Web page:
The continent’s economic woes are confined to the business pages, whilst the scandalous conduct of the European Parliament is simply unreported.
Or does Brussels propose to put up with Orban’s provocations and allow him to assume next year the presidency of the EU?
The European Parliament is not a Parliament at all. Clarity never arrives. All is opaque, an endless subterranean wrestling match, for the irrelevant voters intolerably dull.
Thoughtful, polite and Left-of-Centre, he was the Eurosceptic whom federalists found it hardest to dislike.
The former Chief Adviser has had little to do with the negotiation recently, but his leaving has knock-on effects on it. Here’s why.
His best hope of success in British politics is to boost his chances in elections by dividing the Conservatives and plundering their vote.
Macron has been steadfast in his belief that the EU should stand firm on access to UK waters. He may be forced to compromise, however.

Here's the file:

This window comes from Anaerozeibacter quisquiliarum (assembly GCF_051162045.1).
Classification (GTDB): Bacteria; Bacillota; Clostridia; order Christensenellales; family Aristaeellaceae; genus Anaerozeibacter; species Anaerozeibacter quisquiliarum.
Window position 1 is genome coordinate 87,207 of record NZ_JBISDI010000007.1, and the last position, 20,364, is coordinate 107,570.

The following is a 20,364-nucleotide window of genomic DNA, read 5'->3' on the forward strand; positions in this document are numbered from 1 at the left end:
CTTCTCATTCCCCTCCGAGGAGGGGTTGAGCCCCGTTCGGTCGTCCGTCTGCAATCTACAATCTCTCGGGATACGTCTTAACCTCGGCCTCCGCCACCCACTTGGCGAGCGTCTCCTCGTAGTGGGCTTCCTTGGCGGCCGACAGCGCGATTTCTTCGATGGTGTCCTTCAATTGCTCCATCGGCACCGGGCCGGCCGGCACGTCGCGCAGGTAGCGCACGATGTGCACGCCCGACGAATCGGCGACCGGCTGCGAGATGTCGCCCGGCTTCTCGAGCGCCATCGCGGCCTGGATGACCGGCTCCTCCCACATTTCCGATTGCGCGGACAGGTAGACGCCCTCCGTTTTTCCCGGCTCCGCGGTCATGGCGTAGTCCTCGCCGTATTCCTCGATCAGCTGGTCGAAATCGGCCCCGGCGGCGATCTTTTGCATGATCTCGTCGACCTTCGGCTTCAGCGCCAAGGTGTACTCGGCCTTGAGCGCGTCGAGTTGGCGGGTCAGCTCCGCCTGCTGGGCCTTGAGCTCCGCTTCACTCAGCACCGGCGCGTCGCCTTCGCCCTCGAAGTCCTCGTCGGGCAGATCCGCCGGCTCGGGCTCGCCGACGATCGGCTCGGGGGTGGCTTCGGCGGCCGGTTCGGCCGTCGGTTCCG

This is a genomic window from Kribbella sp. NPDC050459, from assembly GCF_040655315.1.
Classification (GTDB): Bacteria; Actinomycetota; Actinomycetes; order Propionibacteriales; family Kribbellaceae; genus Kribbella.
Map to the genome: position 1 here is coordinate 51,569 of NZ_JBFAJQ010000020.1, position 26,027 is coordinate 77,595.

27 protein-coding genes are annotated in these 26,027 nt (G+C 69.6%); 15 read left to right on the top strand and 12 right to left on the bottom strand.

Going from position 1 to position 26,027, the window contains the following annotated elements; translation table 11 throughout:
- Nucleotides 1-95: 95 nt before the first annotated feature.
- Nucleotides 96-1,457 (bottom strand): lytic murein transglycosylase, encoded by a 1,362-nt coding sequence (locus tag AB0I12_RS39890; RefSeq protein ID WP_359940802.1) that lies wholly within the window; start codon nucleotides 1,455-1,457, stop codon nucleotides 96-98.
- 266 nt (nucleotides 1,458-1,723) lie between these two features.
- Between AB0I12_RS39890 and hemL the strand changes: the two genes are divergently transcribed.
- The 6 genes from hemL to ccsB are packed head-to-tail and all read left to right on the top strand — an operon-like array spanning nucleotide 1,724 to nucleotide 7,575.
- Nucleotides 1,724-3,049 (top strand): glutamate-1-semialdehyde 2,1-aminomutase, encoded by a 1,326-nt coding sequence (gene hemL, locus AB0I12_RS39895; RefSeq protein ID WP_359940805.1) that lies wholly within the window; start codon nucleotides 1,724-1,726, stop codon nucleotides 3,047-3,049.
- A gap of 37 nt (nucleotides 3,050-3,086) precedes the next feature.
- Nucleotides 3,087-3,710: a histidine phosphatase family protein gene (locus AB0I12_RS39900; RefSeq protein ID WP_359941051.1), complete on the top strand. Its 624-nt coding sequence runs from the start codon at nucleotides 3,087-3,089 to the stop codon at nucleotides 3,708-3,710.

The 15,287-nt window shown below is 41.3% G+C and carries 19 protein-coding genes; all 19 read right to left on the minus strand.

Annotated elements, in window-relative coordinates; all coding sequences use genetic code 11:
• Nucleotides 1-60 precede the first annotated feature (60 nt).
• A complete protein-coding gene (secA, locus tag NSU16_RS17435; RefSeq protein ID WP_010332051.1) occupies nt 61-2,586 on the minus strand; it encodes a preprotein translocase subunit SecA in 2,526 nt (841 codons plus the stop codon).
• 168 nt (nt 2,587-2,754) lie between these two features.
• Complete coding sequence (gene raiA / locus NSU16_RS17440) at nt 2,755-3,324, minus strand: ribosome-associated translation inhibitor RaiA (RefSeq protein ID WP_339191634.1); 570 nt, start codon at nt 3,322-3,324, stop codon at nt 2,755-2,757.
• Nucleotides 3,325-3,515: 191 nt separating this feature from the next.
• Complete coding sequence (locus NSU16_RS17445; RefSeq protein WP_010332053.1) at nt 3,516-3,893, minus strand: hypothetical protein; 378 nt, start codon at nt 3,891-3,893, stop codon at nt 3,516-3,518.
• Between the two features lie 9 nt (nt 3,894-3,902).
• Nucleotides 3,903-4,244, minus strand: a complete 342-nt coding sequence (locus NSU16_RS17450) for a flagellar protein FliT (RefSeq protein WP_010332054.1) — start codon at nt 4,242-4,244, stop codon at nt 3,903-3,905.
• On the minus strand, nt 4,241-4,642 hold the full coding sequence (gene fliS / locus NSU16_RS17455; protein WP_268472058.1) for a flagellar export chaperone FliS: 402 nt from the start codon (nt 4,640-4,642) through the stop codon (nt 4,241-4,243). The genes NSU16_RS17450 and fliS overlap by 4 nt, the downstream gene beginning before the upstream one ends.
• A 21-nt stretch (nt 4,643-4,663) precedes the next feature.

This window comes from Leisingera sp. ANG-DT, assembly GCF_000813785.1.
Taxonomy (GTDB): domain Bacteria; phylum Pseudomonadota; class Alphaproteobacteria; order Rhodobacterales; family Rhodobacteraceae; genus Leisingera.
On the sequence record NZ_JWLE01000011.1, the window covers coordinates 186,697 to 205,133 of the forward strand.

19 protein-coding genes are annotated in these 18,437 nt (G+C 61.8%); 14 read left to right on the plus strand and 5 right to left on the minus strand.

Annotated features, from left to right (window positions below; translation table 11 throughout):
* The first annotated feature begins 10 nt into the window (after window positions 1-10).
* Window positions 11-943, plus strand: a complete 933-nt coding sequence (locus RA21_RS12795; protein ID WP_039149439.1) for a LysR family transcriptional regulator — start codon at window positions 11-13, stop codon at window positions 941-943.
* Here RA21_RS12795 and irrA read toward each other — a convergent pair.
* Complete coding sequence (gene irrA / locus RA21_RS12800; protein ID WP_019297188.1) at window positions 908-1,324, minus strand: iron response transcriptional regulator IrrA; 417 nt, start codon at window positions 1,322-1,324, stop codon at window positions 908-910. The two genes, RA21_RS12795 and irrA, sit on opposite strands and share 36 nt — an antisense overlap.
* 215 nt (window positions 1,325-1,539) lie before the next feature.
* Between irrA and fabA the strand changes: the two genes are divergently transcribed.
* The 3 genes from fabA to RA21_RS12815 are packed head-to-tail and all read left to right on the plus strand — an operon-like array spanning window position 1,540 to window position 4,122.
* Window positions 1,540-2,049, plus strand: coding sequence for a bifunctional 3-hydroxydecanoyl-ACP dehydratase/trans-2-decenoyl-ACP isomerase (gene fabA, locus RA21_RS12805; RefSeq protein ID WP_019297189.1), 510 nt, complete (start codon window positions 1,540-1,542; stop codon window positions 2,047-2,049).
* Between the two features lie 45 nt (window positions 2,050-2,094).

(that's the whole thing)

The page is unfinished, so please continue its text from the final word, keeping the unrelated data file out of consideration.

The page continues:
“I wish you all the best for the future. I want to return to the kind of vision that Churchill set out.”
“Once we’ve left, we are never coming back – and rest, frankly, is detail. We’re going: we will be gone.”
His ‘Contract with the People’ makes an effort to stake out some new territory for the People’s Army, but he faces an uphill climb.
It’s time to grasp the real message of the 2016 referendum: that universal suffrage has been a mistake of historic proportions.
Many of our proposals can be introduced quickly. Some might take 12 – 15 months. We don’t believe anything will take longer than two to three years.
The alternatives were worse – and her record in overseeing the Bundeswehr suggests that the misguided project would be doomed on her watch.
“I’ve always sat quietly when they perform it…I don’t want to be unkind and disrespectful.”
So how are we going to get a new deal? The key is to build strong relationships, both across the Party, with our DUP allies, and with our European partners.